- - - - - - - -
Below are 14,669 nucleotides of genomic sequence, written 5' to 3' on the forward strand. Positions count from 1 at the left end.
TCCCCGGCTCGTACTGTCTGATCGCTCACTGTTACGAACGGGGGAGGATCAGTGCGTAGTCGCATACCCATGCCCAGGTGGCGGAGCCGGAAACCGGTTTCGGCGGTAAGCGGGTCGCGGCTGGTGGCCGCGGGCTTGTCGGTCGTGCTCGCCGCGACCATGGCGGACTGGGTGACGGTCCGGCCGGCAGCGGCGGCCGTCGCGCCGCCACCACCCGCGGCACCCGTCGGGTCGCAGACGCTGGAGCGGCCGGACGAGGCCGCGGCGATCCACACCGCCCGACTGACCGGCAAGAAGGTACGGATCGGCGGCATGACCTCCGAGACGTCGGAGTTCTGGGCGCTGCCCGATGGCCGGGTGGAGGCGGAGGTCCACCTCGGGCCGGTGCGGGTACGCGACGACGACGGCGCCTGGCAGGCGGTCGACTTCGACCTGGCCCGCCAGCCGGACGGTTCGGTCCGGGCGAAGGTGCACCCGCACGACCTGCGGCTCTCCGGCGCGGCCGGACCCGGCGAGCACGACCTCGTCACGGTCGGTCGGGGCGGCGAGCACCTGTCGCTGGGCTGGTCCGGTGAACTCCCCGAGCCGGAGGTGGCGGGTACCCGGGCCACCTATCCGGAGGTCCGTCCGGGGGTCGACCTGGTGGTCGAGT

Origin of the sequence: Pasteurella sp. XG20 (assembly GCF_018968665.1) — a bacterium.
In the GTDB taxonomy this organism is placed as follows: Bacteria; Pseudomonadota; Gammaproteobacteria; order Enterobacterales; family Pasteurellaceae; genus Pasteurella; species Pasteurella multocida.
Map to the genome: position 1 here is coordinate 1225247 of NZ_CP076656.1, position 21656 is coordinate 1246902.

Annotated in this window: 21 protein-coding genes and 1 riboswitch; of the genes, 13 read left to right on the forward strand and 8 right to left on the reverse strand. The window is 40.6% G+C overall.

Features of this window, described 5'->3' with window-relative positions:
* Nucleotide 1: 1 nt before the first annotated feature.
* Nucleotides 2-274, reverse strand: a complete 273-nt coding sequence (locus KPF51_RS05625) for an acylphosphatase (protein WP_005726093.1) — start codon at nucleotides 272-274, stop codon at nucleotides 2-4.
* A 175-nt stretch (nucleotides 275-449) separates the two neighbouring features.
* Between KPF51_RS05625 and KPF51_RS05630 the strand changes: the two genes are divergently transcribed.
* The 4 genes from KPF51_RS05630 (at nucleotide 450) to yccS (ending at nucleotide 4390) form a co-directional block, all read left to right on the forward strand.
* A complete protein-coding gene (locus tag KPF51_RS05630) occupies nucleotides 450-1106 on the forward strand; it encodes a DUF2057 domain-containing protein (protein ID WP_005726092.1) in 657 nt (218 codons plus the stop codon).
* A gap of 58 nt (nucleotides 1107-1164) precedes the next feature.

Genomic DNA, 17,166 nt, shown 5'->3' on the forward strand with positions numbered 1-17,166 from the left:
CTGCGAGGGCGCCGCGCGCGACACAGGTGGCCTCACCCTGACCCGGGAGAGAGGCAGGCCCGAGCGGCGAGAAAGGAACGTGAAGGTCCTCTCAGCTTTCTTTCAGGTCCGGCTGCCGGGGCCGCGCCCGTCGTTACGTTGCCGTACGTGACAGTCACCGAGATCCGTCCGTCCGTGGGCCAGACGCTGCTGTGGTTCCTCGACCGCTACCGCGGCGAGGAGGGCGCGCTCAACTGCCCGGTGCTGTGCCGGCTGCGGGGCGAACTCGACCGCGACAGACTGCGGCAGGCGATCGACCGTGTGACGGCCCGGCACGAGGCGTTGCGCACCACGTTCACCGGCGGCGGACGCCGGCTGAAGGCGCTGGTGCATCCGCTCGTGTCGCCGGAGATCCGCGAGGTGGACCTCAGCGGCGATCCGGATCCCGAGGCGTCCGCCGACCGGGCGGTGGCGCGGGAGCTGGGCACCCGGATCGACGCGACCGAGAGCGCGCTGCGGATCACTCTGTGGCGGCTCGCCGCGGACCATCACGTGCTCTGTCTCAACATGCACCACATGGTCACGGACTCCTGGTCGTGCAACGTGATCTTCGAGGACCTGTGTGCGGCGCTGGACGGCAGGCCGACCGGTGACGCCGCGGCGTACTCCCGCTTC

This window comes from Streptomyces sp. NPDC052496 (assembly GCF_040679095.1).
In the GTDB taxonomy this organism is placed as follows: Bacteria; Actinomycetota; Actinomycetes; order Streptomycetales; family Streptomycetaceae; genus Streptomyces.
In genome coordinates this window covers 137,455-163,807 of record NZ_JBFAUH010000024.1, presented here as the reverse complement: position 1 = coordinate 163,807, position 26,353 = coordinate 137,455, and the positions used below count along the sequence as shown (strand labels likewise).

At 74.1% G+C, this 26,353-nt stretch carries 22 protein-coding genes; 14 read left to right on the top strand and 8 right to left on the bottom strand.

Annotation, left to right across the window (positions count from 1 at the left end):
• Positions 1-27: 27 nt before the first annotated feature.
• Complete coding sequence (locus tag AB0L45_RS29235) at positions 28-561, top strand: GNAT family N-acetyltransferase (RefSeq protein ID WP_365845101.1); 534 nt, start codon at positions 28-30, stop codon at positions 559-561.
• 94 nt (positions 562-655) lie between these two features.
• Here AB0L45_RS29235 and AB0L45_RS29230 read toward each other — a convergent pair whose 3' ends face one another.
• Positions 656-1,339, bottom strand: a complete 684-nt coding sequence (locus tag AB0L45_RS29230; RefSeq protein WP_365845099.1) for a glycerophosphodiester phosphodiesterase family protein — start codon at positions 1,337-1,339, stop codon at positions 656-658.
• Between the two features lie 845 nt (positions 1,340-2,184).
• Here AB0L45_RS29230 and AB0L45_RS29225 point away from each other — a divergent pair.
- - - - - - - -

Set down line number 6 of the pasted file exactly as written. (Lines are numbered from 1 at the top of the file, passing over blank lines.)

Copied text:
Annotated in this window: 21 protein-coding genes and 1 riboswitch; of the genes, 13 read left to right on the forward strand and 8 right to left on the reverse strand. The window is 40.6% G+C overall.